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Firms fear equity tap may dry up

By Arun Kumar in New Delhi
September 16, 2008 13:32 IST
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The fall of two global financial behemoths - Lehman Brothers and Merrill Lynch - is expected to dent India Inc's ability to raise resources via the equity route. Experts feel that such events significantly increase the risk perception, which in turn will put all future investments by institutional investors such as pension or endowment funds, on the back burner.

While the public issue market has already dried up, the private equity funds are also becoming conservative in terms of pricing. This is resulting in either inordinate delays in concluding deals or transactions being called off.

"The environment is more risk averse and raising resources is becoming tougher," Sanjay Agarwal, managing director, Deutsche Bank Investment Banking, said.

There are many instances of private equity fund managers refusing to go ahead with deals after signing the term sheet. Sources said that a leading fund conducted due diligence on two companies in the last fortnight but did not close either deal primarily because of the developments in the US, their home country, said a leading investment banker on condition of anonymity.

"There are 300 PE funds with a collective war chest of more than $10 billion, which are scouting for investment opportunities. However, due to the volatility, pricing has become a key issue, which in turn is delaying transactions," Ravi Sardana, vice-president, ICICI Securities, said.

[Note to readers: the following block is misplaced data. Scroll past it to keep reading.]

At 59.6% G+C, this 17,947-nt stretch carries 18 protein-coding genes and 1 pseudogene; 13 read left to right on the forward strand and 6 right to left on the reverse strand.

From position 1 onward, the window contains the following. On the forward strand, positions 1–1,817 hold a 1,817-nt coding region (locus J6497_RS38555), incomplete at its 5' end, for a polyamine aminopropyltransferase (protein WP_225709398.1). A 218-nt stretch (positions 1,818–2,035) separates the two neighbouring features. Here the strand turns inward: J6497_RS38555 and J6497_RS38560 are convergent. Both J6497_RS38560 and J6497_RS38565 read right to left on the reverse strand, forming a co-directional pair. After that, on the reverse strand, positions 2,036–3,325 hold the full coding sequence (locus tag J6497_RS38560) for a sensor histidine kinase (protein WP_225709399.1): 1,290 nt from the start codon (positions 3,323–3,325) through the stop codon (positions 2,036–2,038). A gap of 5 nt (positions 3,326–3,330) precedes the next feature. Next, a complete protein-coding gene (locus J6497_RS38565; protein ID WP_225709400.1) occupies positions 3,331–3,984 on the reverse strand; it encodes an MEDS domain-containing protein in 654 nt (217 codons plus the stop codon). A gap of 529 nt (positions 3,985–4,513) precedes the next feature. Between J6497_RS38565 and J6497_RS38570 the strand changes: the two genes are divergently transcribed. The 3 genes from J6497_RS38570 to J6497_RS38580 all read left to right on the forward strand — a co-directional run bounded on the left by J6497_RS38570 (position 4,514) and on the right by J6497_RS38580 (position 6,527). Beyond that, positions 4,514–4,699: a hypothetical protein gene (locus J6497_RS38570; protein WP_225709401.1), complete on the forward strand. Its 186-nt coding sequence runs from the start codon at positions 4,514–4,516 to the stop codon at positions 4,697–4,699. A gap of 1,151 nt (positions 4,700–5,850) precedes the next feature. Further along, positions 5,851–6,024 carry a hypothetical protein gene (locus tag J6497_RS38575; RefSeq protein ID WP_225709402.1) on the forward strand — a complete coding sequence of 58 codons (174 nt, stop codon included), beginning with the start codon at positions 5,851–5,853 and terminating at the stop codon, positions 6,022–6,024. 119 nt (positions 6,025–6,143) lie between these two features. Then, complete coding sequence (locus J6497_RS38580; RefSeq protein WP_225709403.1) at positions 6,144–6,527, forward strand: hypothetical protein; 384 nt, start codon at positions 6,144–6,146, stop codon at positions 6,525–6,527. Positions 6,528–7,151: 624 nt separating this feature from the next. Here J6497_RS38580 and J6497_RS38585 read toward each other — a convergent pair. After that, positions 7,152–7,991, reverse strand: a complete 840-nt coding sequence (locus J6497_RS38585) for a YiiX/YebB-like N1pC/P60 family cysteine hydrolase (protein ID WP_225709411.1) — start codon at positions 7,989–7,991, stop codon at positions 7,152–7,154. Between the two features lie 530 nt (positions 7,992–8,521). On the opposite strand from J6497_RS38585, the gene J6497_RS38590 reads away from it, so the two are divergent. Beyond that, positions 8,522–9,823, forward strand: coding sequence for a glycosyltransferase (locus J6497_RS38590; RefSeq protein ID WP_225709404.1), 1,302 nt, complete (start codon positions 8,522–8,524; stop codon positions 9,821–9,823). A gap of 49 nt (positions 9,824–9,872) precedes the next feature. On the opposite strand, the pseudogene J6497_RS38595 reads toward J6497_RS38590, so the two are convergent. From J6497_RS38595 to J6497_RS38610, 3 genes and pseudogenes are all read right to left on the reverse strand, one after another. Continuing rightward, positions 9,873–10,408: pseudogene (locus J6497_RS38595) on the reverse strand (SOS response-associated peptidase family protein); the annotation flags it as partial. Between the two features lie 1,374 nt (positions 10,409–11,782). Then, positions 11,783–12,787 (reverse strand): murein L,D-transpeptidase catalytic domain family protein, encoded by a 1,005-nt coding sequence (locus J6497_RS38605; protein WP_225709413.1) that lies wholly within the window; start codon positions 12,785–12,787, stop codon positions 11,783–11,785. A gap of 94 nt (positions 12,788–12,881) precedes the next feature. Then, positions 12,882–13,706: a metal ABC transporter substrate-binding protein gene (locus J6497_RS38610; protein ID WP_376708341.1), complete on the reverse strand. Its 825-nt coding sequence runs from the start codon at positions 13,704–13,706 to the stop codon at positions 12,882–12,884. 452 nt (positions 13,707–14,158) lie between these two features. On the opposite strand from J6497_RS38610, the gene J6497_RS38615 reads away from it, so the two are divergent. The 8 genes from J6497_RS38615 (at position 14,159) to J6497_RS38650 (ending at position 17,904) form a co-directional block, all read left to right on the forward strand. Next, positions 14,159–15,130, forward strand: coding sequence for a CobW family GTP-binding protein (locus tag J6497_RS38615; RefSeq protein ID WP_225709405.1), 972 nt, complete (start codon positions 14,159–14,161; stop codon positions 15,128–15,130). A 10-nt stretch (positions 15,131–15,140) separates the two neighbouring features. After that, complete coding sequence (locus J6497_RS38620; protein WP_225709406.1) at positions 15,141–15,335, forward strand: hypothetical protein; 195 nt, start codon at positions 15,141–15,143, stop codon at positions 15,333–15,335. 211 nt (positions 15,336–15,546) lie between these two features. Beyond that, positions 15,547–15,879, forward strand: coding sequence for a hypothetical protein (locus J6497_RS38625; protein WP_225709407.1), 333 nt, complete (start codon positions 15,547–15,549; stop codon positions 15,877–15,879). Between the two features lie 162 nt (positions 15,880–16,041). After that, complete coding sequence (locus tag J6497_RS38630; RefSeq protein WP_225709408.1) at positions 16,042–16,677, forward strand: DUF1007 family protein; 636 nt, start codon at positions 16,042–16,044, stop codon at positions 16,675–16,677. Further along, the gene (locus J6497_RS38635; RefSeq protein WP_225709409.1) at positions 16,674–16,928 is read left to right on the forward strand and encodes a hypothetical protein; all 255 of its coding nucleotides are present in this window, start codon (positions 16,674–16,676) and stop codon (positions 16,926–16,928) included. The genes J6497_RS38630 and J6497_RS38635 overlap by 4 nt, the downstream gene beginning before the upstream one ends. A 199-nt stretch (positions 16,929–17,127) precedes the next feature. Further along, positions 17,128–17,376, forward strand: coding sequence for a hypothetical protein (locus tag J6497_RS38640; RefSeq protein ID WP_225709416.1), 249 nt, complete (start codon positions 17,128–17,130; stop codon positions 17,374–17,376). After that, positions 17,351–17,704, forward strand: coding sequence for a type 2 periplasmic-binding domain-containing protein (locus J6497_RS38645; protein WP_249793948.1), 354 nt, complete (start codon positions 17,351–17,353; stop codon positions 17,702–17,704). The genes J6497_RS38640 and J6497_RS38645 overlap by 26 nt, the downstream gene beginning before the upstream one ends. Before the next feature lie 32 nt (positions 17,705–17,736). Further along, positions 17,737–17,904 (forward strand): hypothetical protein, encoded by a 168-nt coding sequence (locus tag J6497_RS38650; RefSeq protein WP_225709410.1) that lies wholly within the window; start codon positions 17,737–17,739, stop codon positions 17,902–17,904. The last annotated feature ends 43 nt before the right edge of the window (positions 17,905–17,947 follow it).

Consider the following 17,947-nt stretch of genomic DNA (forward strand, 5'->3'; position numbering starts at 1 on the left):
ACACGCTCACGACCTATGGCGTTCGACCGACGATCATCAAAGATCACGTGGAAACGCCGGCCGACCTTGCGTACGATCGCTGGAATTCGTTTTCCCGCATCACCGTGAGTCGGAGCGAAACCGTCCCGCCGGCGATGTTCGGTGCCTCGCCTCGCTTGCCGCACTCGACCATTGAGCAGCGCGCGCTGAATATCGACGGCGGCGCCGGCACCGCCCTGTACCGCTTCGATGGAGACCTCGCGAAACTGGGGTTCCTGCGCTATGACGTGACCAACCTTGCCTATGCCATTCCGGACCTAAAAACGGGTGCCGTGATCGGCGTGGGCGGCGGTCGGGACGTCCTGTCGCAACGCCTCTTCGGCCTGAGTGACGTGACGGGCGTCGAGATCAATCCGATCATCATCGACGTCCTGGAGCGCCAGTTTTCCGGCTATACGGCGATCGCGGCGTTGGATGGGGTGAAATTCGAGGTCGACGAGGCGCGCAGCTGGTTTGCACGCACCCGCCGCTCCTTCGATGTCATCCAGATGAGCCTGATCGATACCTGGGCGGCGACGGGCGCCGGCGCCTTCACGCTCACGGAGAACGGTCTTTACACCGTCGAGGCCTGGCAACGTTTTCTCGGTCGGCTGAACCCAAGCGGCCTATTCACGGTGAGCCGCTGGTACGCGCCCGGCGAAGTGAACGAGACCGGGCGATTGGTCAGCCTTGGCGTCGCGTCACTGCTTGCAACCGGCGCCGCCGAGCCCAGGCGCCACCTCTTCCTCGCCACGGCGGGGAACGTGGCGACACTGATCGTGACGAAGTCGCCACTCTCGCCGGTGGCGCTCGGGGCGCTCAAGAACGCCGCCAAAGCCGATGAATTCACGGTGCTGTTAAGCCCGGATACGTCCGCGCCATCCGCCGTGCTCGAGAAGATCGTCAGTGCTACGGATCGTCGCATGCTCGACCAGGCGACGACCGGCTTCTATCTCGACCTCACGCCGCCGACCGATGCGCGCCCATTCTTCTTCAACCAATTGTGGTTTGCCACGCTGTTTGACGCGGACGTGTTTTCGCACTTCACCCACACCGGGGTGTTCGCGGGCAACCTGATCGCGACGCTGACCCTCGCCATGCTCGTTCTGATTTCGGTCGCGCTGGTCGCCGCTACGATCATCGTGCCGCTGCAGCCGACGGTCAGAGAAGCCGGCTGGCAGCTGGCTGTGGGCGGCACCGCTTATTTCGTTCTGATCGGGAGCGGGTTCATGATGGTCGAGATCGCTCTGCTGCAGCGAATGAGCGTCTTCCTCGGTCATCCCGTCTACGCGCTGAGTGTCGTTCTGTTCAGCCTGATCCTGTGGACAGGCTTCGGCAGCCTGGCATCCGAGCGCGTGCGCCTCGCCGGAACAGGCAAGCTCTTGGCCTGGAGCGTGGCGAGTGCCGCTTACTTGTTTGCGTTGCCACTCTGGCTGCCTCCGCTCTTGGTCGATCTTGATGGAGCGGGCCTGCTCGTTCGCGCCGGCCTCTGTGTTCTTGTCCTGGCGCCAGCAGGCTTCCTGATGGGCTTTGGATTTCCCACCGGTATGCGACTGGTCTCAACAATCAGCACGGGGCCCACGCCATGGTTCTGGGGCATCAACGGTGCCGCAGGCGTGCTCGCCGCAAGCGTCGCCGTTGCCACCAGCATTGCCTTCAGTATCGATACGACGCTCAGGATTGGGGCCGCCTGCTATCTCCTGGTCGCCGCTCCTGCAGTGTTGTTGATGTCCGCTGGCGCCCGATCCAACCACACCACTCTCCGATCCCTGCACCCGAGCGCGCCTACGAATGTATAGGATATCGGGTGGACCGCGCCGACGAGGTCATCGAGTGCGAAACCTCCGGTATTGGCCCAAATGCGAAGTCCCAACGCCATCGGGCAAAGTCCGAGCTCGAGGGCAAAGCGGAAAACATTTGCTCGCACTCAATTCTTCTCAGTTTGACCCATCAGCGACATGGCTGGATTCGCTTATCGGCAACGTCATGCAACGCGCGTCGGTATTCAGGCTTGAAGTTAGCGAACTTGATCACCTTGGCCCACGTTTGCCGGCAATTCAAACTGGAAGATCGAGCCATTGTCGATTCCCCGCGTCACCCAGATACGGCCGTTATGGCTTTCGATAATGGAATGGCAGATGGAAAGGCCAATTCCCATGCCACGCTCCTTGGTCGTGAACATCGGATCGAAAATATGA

More than a dozen companies such as Reliance Infratel, JP Power Ventures and MCX, which were cumulatively raising over Rs 25,000 crore (Rs 250 billion), have deferred their plan even after getting Sebi's approval. A majority of these companies are in various stages of discussions with PEs to raise resources.

Even the proposed Rs 2500 crore (Rs 25 billion) initial public offer of Future Capital Ventures may be delayed as institutional investors are reluctant to take exposure, feel experts.

"Indian promoters will have to adjust to new expectations," the head of a leading private equity fund said. "In the given market, prices are expected to correct by at least 20 per cent," he added. Since foreign investors constitute a majority of the investment in Indian companies, the turmoil in the US is bound to affect the fund flow either through public issues or private placement in Indian companies, said a leading banker.

The crisis faced by Merrill Lynch and Lehman Brothers is expected to have a cascading effect on PE firms too. Experts feel that the realty sector is expected to be hit the most by this crisis. "Merrill Lynch and Lehman Brothers have significant exposure and commitments in the Indian realty sector," said a banker.

Therefore, the concerns in this sector are more pronounced," said a banker.

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Arun Kumar in New Delhi

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